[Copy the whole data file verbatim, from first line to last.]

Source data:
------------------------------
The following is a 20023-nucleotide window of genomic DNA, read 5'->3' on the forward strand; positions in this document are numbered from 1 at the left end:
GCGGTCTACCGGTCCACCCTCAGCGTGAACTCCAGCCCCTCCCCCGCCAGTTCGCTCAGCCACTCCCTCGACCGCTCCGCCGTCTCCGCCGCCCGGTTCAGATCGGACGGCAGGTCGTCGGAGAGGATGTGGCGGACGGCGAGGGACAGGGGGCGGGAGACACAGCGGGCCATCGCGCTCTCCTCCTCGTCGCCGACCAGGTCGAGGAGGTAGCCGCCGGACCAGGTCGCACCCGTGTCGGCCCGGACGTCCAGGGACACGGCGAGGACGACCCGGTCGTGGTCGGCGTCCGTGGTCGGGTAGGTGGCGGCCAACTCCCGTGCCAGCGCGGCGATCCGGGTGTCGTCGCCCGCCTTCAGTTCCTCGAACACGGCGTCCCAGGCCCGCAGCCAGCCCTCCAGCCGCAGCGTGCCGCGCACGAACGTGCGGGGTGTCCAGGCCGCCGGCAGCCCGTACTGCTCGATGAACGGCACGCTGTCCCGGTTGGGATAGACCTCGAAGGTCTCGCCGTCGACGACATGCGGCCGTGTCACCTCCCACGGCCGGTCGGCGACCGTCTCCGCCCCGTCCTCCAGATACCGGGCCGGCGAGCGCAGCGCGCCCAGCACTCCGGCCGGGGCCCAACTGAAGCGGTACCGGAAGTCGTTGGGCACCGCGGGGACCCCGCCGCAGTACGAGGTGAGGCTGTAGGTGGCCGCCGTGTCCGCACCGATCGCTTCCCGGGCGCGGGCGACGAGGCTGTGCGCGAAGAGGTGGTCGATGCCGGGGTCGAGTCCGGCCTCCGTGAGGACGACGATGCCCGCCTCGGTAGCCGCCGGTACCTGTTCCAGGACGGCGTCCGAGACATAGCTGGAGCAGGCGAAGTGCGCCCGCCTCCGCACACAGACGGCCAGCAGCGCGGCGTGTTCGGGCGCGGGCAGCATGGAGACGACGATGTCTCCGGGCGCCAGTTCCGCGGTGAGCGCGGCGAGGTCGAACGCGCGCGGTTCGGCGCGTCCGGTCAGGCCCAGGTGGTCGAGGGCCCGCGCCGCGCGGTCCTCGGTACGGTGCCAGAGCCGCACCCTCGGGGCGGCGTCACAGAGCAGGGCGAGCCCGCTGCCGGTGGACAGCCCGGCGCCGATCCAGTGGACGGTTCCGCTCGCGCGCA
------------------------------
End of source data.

The following is a 20023-nucleotide window of genomic DNA, read 5'->3' on the forward strand; positions in this document are numbered from 1 at the left end:
GCGGTCTACCGGTCCACCCTCAGCGTGAACTCCAGCCCCTCCCCCGCCAGTTCGCTCAGCCACTCCCTCGACCGCTCCGCCGTCTCCGCCGCCCGGTTCAGATCGGACGGCAGGTCGTCGGAGAGGATGTGGCGGACGGCGAGGGACAGGGGGCGGGAGACACAGCGGGCCATCGCGCTCTCCTCCTCGTCGCCGACCAGGTCGAGGAGGTAGCCGCCGGACCAGGTCGCACCCGTGTCGGCCCGGACGTCCAGGGACACGGCGAGGACGACCCGGTCGTGGTCGGCGTCCGTGGTCGGGTAGGTGGCGGCCAACTCCCGTGCCAGCGCGGCGATCCGGGTGTCGTCGCCCGCCTTCAGTTCCTCGAACACGGCGTCCCAGGCCCGCAGCCAGCCCTCCAGCCGCAGCGTGCCGCGCACGAACGTGCGGGGTGTCCAGGCCGCCGGCAGCCCGTACTGCTCGATGAACGGCACGCTGTCCCGGTTGGGATAGACCTCGAAGGTCTCGCCGTCGACGACATGCGGCCGTGTCACCTCCCACGGCCGGTCGGCGACCGTCTCCGCCCCGTCCTCCAGATACCGGGCCGGCGAGCGCAGCGCGCCCAGCACTCCGGCCGGGGCCCAACTGAAGCGGTACCGGAAGTCGTTGGGCACCGCGGGGACCCCGCCGCAGTACGAGGTGAGGCTGTAGGTGGCCGCCGTGTCCGCACCGATCGCTTCCCGGGCGCGGGCGACGAGGCTGTGCGCGAAGAGGTGGTCGATGCCGGGGTCGAGTCCGGCCTCCGTGAGGACGACGATGCCCGCCTCGGTAGCCGCCGGTACCTGTTCCAGGACGGCGTCCGAGACATAGCTGGAGCAGGCGAAGTGCGCCCGCCTCCGCACACAGACGGCCAGCAGCGCGGCGTGTTCGGGCGCGGGCAGCATGGAGACGACGATGTCTCCGGGCGCCAGTTCCGCGGTGAGCGCGGCGAGGTCGAACGCGCGCGGTTCGGCGCGTCCGGTCAGGCCCAGGTGGTCGAGGGCCCGCGCCGCGCGGTCCTCGGTACGGTGCCAGAGCCGCACCCTCGGGGCGGCGTCACAGAGCAGGGCGAGCCCGCTGCCGGTGGACAGCCCGGCGCCGATCCAGTGGACGGTTCCGCTCGCGCGCA